He was, after all, just 33. Hardly any age for a goalkeeper at all, particularly one with his range of experiences.
“I just want to be a big part of a club and give my all to them,” he said. “That’s what burns through me.”
That club turned out not to be Tottenham Hotspur, who he joined not long afterwards and took up a by then familiar position on the bench.
It took another move to find somewhere he can truly describe as home. His family were present at Hampden Park on Sunday as he picked up the first trophy of his Celtic career after the 2-1 win over Hibs. Now 35 and four months into a three-year contract, he wants this to be the first of many.
A Scottish League Cup winners’ medal might pale slightly in comparison to a couple of English Premier league titles with Manchester City. But it was notable that Hart celebrated the victory as wildly as anyone. He was also implicated in a champagne-spraying incident that meant manager Ange Postecoglou was smelling like the floor of a Formula 1 podium at the end. The goalkeeper was not making any apologies afterwards even if it means, as Postecoglou threatened, some brutal extra training sessions.
“This is huge because you live in the moment, don't you?” said Hart. “I don't live in the past and I certainly don't live in the future. I live in the moment. This was my first chance to win a trophy for this great club and I had my family here.
"It was special, really special,” he added. “I am very proud. I enjoyed the celebrations with the fans at the end. During the game you need to show composure and stay calm. But I am one of them – I love football, love playing, always have and always will.
"Growing up, I never thought I'd have the opportunities to do the things I am doing. It would be criminal of me to be on this pitch and not enjoy it with the fans, when so many thousands would love to be there too.”
A year ago last weekend Hart was on the bench as Spurs lost 2-0 at home to Leicester City. Almost 12 months to the day later he was distinguishing himself in front of 30,000 Celtic fans who are rapidly falling in love with the former England No 1 after some initial suspicion.
Inactive for long spells, he excelled when called upon, blocking from Kevin Nisbet in the second half and then beating away an angled Joe Newell drive right at the end.
"That's my job at Celtic,” he said. “We are going to be dominant in games but the other teams are very resolute. They make it hard for you to dominate with a lot of goals.
"Teams hang in games, so ultimately I will have a couple of actions to do and they could be important in the game. I have to be ready for that in every match.
“Teams will get chances and especially in a cup final. If it's close then it's always going to be carnage towards the end,” he added. “No matter how dominant we were, they had nothing to lose.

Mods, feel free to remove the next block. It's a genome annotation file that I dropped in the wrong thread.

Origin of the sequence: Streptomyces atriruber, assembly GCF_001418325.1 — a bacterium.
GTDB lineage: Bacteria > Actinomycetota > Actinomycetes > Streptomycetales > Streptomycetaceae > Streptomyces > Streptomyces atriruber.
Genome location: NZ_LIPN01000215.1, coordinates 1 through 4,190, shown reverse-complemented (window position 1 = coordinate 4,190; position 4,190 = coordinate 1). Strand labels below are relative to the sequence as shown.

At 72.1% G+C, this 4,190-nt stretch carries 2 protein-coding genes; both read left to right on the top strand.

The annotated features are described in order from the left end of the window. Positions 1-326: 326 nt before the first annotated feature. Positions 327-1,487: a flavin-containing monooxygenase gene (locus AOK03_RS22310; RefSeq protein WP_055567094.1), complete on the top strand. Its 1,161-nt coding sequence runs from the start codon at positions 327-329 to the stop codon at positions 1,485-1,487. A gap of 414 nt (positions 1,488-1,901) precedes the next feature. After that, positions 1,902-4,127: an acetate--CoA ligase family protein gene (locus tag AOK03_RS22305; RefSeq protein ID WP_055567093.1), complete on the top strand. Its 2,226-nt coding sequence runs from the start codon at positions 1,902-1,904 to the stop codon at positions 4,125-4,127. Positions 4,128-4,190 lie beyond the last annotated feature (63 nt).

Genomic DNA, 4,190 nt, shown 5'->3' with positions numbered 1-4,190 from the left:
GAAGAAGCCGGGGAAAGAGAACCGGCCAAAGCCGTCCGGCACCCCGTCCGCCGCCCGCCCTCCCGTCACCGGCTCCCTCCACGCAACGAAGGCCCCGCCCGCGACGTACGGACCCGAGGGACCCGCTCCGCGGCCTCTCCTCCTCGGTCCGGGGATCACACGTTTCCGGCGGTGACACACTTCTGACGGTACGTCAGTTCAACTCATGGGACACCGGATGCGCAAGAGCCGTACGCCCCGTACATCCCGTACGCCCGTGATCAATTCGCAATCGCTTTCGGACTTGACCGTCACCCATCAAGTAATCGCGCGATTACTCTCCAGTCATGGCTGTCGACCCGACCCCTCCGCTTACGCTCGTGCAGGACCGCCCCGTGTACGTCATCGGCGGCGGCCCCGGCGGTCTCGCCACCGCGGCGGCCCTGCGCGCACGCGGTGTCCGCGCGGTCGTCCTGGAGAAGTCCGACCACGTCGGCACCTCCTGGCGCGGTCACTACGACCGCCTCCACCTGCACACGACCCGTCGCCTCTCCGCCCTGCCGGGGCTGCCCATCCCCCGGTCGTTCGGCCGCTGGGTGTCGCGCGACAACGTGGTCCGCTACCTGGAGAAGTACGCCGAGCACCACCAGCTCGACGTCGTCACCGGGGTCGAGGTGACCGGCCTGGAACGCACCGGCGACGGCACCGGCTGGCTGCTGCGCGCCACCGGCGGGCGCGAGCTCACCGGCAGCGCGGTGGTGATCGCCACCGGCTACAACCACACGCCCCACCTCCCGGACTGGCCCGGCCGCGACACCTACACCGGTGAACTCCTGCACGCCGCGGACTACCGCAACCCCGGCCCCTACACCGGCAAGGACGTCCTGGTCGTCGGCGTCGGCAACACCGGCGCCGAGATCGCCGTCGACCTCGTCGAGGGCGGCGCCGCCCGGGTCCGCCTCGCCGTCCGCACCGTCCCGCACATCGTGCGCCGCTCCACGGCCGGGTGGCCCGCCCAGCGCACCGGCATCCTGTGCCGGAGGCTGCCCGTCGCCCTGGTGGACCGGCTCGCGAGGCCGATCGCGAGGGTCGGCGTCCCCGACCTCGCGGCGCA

"They had big strong lads up front. Six attackers and two centre halves in the box at the end. But it was all good fun and we won in the end.”
Like everyone, Hart recognised who had provided the X- factor. He has played with some of the best strikers in the world at Manchester City and England, including Sergio Aguero and Harry Kane.
He believes Kyogo Furuhashi has all the hallmarks of a top forward in the way he can change a game in the blink of an eye.
“Kyogo is a top player,” he said. “He has come back from an injury that could have potentially put him out for a couple of weeks and put himself on the line.
"He is top. He only really got two chances in the final and he killed Hibs. It was top centre-forward play and it's what we needed. Callum McGregor and Tom Rogic showed great vision to find him and he did the rest.
“We believe in the squad, of course we do. But when someone like Kyogo is available to play, he suits the style so well. There is no getting away from the fact he's our No1 striker and if he's available we are very happy.”
Hart paid tribute to the zest that meant there was no way Kyogo would have accepted sitting out on Sunday despite missing the previous two games with a hamstring strain. The Japanese striker has become such a major component of Ange Postecoglou’s revolution. The only frustration is the current language barrier that means his teammates cannot yet communicate their love for him other than by bearhugs of the type he was engulfed by when his manager turned to him at the final whistle.
“There is no getting away from the fact that his English isn't perfect and he's from the other side of the world, but he's such a team player," said Hart.
"He's an honest, humble, hard-working individual and a good human being. Kyogo feels our support as a squad and okay, maybe we can't sit there and have conversations with him. But he feels the love from us and he gives it back with his performances.”